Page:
Back en-route we completed the section and arrived at the RV point about thirty miles south of Priest's Leap, thoroughly impressed but ready for the pre-arranged tea and scones. The section had convinced me of the Captiva's prowess as a good off-road vehicle. Even equipped with road tyres, the car's ability to deal with the rough tracks was as good and in some cases, better than the best of its competitors. I had chosen an automatic 2.0 Litre LTX for the section and used the Hill Descent Control on several of the scarier descents the speed of this is set perfectly but you need to trust it; losing your nerve and braking defeats the purpose. Four-wheel drive is selected automatically by the drive system and is linked to the Electronic Stability Control function, removing the necessity for the driver to select differential-lock buttons when the going gets tough. The car will automatically default to front-wheel drive under standard road use.

The range has several engine and transmission choices but the best combination for comfort and performance was the LTX with automatic transmission. Powered by a 1991cc four cylinder high-pressure fuel injection diesel producing around 150 BHP at 4000 revs, married to an auto/tiptronic box, the automatic LTX is capable of 112 MPH. All of which are respectable enough figures, however the fuel consumption is the most impressive in the manual LTX 32 MPG (urban), 42 MPG (extra-urban) and 37 MPG (combined).

The next day, I was given a manual gearbox variant to do my own thing' I headed straight for the Ring of Kerry, mostly because of my knowledge of the demanding sections, but also because of my love for the area. I have many fond memories of the famous rally stages in the area, not least of which is Moll's Gap, an infamous stage with breathtaking scenery, made famous by legendary rally drivers such as Austin McHale and Bertie Fisher. The Captiva's set-up deals with this kind of demanding road use admirably and is comfortable, predictable and confident. The manual transmission is the best choice here gearing down for the eccentrically cambered and sudden opposing bends and crests, allows most efficient driving. I stopped off at White Sands and Carroll's Cove on the way back to Kenmare to revisit the Chevy's off-road ability (and have a bit of fun). I wasn't disappointed the rain had left the dunes in a damp' state and provided challenging conditions that it coped with very well. I was also amazed to find that I still had almost half a tank of diesel to get me to Cork Airport the next morning, despite having driven the car fairly boisterously.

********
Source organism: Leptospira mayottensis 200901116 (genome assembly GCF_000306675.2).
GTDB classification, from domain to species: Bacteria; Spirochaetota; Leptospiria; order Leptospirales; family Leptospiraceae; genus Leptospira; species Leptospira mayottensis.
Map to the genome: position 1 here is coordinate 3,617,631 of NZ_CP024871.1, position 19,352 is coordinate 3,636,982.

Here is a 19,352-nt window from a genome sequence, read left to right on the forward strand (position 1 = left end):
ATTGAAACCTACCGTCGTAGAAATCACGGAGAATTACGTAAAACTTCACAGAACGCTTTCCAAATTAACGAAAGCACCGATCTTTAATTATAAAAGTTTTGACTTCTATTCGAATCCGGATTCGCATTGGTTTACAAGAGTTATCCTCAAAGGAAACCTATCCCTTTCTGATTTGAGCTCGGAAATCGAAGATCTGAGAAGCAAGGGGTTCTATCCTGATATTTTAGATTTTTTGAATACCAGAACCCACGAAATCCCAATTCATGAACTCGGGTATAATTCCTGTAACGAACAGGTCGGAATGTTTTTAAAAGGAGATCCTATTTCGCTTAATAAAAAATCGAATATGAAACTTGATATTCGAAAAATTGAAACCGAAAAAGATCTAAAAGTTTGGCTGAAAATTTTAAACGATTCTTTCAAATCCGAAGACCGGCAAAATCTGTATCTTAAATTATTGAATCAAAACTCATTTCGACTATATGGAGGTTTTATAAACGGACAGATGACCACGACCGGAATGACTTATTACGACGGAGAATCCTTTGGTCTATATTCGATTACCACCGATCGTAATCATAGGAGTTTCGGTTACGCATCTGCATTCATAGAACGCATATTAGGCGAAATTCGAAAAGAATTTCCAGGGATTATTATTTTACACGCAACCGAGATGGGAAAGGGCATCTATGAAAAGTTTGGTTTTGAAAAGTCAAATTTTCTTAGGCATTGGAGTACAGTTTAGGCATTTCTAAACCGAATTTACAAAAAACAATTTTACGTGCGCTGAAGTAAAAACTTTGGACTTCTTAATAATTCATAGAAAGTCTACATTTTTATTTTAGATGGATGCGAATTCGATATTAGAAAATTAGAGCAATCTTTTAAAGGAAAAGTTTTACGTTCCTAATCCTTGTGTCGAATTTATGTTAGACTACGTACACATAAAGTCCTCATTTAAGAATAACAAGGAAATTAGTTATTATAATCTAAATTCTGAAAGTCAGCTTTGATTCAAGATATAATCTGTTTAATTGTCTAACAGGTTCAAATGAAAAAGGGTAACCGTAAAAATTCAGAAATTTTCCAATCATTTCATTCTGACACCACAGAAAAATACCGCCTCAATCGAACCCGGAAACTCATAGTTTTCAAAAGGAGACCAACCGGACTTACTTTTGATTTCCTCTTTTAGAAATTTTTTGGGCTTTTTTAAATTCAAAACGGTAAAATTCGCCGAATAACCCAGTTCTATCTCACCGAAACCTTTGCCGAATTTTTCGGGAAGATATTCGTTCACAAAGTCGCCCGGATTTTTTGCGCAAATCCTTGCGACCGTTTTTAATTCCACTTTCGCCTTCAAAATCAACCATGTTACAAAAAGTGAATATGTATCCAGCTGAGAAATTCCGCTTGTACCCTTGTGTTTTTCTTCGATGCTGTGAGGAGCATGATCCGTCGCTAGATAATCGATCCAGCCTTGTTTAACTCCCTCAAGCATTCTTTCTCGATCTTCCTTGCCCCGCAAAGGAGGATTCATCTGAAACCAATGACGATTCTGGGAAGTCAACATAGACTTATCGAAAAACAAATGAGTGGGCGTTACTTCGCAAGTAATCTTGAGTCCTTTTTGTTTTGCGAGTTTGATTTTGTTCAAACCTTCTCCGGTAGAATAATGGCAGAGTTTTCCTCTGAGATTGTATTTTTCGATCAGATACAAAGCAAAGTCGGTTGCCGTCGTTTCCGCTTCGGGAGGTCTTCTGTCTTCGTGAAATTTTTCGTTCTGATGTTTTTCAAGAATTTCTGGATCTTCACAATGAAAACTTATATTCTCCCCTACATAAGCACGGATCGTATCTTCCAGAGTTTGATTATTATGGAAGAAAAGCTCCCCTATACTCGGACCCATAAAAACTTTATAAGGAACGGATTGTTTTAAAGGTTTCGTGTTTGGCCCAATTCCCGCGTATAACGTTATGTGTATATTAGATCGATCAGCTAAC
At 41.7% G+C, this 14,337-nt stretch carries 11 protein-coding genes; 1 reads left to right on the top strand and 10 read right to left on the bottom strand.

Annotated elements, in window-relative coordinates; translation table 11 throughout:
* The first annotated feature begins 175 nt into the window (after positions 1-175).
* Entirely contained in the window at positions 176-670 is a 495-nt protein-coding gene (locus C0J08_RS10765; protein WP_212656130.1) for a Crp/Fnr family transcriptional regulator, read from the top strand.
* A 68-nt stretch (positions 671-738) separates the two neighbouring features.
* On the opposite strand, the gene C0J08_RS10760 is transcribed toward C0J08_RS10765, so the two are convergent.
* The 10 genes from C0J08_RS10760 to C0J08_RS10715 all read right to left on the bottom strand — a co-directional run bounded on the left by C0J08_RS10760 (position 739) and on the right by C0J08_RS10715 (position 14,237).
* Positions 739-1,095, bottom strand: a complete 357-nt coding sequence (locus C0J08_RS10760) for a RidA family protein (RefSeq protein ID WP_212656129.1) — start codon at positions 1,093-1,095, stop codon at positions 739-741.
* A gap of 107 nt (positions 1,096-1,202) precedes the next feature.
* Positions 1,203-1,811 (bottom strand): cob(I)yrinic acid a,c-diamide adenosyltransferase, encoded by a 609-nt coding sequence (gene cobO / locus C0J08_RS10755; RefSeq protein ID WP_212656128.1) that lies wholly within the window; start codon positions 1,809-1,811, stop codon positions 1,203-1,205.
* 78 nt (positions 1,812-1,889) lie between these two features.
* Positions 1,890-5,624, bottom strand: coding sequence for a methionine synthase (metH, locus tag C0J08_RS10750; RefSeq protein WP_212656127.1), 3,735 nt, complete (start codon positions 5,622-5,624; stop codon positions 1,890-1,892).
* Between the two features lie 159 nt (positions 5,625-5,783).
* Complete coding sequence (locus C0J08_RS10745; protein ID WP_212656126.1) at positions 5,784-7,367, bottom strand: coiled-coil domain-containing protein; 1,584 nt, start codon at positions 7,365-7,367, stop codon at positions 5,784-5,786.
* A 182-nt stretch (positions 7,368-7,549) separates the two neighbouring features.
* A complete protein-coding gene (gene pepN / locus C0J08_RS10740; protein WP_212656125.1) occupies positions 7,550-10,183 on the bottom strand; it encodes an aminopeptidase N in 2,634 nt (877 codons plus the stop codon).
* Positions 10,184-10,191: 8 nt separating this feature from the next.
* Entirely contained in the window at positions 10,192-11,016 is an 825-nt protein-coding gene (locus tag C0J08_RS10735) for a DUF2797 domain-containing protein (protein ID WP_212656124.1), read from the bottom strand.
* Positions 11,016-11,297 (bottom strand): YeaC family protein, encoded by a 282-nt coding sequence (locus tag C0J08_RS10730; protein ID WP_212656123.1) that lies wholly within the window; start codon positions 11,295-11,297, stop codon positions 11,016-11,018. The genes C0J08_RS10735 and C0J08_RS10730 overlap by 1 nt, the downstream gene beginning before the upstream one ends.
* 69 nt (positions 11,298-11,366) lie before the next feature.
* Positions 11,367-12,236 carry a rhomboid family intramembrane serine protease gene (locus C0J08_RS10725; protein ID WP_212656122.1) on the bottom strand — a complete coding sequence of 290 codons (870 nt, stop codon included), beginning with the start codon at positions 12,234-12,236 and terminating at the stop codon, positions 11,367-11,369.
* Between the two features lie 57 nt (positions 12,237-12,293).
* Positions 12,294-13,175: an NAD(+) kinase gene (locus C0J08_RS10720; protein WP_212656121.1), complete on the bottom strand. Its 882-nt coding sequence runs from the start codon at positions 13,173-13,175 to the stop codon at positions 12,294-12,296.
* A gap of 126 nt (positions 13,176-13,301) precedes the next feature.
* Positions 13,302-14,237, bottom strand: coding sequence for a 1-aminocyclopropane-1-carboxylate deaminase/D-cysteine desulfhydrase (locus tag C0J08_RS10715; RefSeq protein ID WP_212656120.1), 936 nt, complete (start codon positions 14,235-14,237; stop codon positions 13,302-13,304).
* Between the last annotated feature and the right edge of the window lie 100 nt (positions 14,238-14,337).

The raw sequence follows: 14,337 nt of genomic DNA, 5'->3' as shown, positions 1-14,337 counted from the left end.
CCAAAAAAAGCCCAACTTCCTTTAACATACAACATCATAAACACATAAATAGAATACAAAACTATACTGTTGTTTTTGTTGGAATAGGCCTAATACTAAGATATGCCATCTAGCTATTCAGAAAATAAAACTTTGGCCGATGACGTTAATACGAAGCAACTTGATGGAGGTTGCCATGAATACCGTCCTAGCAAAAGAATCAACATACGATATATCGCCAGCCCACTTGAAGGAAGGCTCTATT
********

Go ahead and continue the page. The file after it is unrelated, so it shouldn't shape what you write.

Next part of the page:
By the end of my visit, I was a big fan of this car I found little to complain about and plenty to rave about. Quite aside from value for money, the Chevy's ability transport it's occupants in comfort and safety, on or off the road, will no doubt carve Chevrolet a successful slice of the local market. Northern Ireland consumers are a smart bunch and I'm predicting a big future for the Captiva in the European new car market.